When USCIRF (United States Commission on International Religious Freedom) released its 2022 report last month, one of the countries that were recommended for the Special Watch List (SWL) was Indonesia.
In the country entry for Indonesia USCIRF listed the following issues of concern. First, the government continues to prosecute blasphemy allegations and impose harsh prison sentences upon conviction. The religious hardliners and other intolerant groups continue to threaten minority groups and their houses of worship. One of the methods that are currently being used is the exploitation of the 2006 Joint Regulation on Houses of Worship.
The Regulation is a revision of 1969 of the Joint Ministerial Decree on the Construction of Houses of Worship issued by the Ministry of Religion and the Ministry of Internal Affairs. This decree gave much power to local authorities to guide and supervise so that religious missions would not divide communities. It also stipulated that a House of Worship could only be built with the approval of a regional administrator such as the provincial governor. Only if it was deemed necessary would local religious leaders be consulted with any projects.
Some feel that the 2006 revisions are too vague and have been seen by some as problematic. The revisions were announced only after two years of intensive debate within the Indonesian civil society and are even more restrictive and there are concerns about whether or not they will promote harmony between faiths.
Recent reporting suggests that even though the Indonesian government has taken some steps to curtail the efforts of hardliner groups such as Hizb ut-Tahrir Indonesia (HTI) and the Islamic Defenders Front (FPI), hardline voices that are calling for Indonesia to become a caliphate are still vocal.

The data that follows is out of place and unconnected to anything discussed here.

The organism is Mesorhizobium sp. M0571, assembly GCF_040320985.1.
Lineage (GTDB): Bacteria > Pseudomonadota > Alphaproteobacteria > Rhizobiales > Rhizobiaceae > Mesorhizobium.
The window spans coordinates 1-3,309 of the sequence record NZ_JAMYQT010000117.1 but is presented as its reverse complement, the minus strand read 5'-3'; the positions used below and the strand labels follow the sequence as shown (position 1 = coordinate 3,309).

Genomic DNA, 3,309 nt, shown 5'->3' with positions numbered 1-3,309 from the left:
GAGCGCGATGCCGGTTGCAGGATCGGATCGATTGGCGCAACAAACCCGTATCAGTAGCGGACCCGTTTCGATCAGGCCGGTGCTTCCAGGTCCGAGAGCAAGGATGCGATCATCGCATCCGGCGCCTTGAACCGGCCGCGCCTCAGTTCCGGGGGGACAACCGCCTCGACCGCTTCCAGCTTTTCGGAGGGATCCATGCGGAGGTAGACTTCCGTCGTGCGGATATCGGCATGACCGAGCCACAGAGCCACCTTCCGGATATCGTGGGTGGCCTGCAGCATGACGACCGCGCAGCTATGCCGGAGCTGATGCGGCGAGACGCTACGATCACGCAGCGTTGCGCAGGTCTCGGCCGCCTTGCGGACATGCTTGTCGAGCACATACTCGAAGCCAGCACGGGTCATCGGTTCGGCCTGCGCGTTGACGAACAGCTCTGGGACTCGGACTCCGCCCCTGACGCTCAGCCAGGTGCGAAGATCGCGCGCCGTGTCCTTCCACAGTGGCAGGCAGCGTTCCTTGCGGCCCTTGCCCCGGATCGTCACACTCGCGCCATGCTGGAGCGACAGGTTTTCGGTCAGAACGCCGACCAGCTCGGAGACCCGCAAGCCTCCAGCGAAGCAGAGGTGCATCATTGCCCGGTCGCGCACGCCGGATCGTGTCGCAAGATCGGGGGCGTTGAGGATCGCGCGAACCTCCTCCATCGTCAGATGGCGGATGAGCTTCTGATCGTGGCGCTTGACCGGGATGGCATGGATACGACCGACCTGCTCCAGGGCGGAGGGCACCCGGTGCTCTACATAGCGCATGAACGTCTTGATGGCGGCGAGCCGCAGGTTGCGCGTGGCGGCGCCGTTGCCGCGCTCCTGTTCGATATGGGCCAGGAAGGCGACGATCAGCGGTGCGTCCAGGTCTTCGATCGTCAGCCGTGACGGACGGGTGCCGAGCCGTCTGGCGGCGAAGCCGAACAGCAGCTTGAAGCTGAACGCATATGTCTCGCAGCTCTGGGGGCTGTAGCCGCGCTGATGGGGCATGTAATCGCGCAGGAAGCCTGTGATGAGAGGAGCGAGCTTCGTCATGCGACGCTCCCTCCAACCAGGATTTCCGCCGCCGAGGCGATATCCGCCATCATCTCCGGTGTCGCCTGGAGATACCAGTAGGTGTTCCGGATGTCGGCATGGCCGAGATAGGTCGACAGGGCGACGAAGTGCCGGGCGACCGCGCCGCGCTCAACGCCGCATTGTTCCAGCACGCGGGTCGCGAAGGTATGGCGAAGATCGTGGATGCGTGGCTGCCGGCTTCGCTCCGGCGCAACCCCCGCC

The groups have decided to shift tactics. Instead of launching Terrorist attacks, the militants have adopted more peaceful activities such as preaching to gain recognition and avoid arrest by the security forces, thereby operating without drawing greater attention from the government.
Another area of concern is that the jihadists are working in Muslim communities with the goal of infiltrating Indonesian politics by rallying around specific Islamic-based parties and endorsing those candidates that are sympathetic to their views and goals of creating an “Islamic State of Indonesia.”
One group that falls under this criteria is Khilafatul Muslimin. This is one of the oldest groups in operation in Indonesia that has sought to introduce the caliphate through preaching. Its teachings have been well received within segments of the Muslim community in Indonesia. However, in the last few weeks, this group has made some fresh headlines.
While it has been able to operate under the radar with its mosques, schools and even a university, the extremist teachings of Khilafatul Muslimin have been exposed to the general public. It has openly spoken of replacing the secular dialogue of Indonesia with a more radical Islamist ideology.
It should be noted that the cleric Abdul Qadir Hasan Baraja, the spiritual leader of Khilafatul Muslimin was arrested by Indonesian security forces after a series of motorbike convoys took place throughout Jarkata supporting calls to establish a caliphate.
The situation of religious freedom and rising extremism in Indonesia needs to be monitored closely.